Seven Egyptian protesters have been killed in Cairo in overnight clashes between security forces and supporters of ousted President Mohamed Morsi.
Police used tear gas to drive back protesters, some hurling rocks, who had blocked a main route in the capital.
The clashes came as senior US envoy William Burns visited Egypt, saying it had been given a “second chance” at democracy.
William Burns met interim leaders but was snubbed by rival groups, including Mohamed Morsi’s Muslim Brotherhood.
Mohamed Morsi was ousted on July 3 in what many have said was a military coup. The army says it was fulfilling the demands of the people after mass anti-Morsi protests.
Monday’s battles erupted after hundreds of protesters, mostly members of Mohamed Morsi’s Muslim Brotherhood Islamist movement, blocked the Sixth of October bridge, a major route over the Nile and through the capital, and the nearby Ramses Square, a transport hub.
Police fired tear gas to try to break up the blockade. Protesters responded by throwing stones. Other clashes broke out in the Giza district, in the south-west.
The head of Egypt’s emergency services, Mohamed Sultan, said two people had died on or around the bridge and five in Giza.
State media quoted health ministry official Khaled al-Khatib as saying 261 people were injured in the clashes, which lasted into the early hours of Tuesday.
Khaled al-Khatib said 124 people were still in hospital.
Mohamed Sultan said security personnel were among the casualties.
Members of the Brotherhood said security forces had used live ammunition, and accused them of attacking a peaceful protest.
“We were praying. Suddenly there was shouting. We looked up and the police were on the bridge firing tear gas down on us,” protester Adel Asman told Reuters news agency.
State media later quoted officials as saying 401 people had been arrested for “provoking unrest”.
The latest clashes are the most violent since last week, when more than 50 Morsi supporters were killed in fighting with troops outside the Republican Guard compound, where they believe the former president is being held.
The interim government has since announced its transition plan. A panel is to be formed by next week to draw up amendments to the constitution and a timetable for new elections.
But the Brotherhood has said it will not join a transitional government.
Mohamed Morsi supporters are demanding his reinstatement and have been holding a round-the-clock vigil outside the Rabaa al-Adawiya mosque, in the east of the capital, and at Cairo University in Giza.
Large crowds were again gathered at the mosque on Monday as William Burns, the US deputy secretary of state, visited.
“Get out, Sisi,” some shouted, referring to the head of the armed forces, General Abdel Fattah al-Sisi, who oversaw the overthrow of Mohamed Morsi.
William Burns met interim President Adly Mansour and Prime Minister Hazem al-Beblawi, as well as Gen. Abdel Fattah al-Sisi.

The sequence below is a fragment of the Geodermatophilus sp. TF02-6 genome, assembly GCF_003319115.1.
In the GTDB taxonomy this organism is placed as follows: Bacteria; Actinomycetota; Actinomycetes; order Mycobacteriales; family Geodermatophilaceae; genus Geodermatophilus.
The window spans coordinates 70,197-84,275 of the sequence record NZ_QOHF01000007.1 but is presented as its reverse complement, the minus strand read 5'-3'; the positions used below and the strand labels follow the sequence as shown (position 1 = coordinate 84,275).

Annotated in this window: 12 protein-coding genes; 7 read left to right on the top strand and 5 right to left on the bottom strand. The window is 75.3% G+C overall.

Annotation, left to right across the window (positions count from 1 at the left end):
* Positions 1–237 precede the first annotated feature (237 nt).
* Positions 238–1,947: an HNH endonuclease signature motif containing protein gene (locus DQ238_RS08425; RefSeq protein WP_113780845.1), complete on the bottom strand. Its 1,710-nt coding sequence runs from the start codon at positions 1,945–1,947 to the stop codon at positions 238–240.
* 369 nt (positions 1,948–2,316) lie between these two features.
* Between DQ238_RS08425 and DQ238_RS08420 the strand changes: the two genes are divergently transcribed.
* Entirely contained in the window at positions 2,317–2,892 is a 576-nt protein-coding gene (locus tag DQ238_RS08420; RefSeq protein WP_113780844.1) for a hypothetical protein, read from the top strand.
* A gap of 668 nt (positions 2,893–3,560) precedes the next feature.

He described the events of the last two weeks as a “second chance to realize the promise of the revolution” that ended the authoritarian presidency of Hosni Mubarak in 2011.
William Burns called on the military to avoid “politically motivated arrests”, saying the US remained committed to an Egypt that was “stable, democratic, inclusive and tolerant”.
But he insisted the US had “not come to lecture anyone. We will not try to impose our model on Egypt.”
The envoy’s comments come amid what correspondents say is an increasing antipathy towards the US among Egyptians on both sides of the political divide.
The US has stopped short of calling the army intervention a coup – doing so would trigger a legal stop of the some $1.5 billion in the mostly military aid it sends to the country each year.
But it has called for Mohamed Morsi to be released. He is being held at an undisclosed location and is being investigated on charges including inciting violence. A number of Brotherhood members have been arrested and warrants have been issued for many more.
William Burns said he planned to meet religious and civilian leaders, the heads of political parties and business figures during his two-day visit.
But both the ultra-conservative Salafi al-Nour party and the Tamarod anti-Morsi protest movement turned down invitations to meet William Burns, while the Muslim Brotherhood also said it had no plans to see him.
“Such kind of visit doesn’t mean anything for us because we believe that America supported this military coup,” said Dina Zakaria, a member of the Brotherhood and its political wing the Freedom and Justice Party.
Islam Hammam, a Tamarod organizer, said the movement had turned down the invitation to talks with William Burns “because the United States did not stand with the Egyptian people from the beginning.”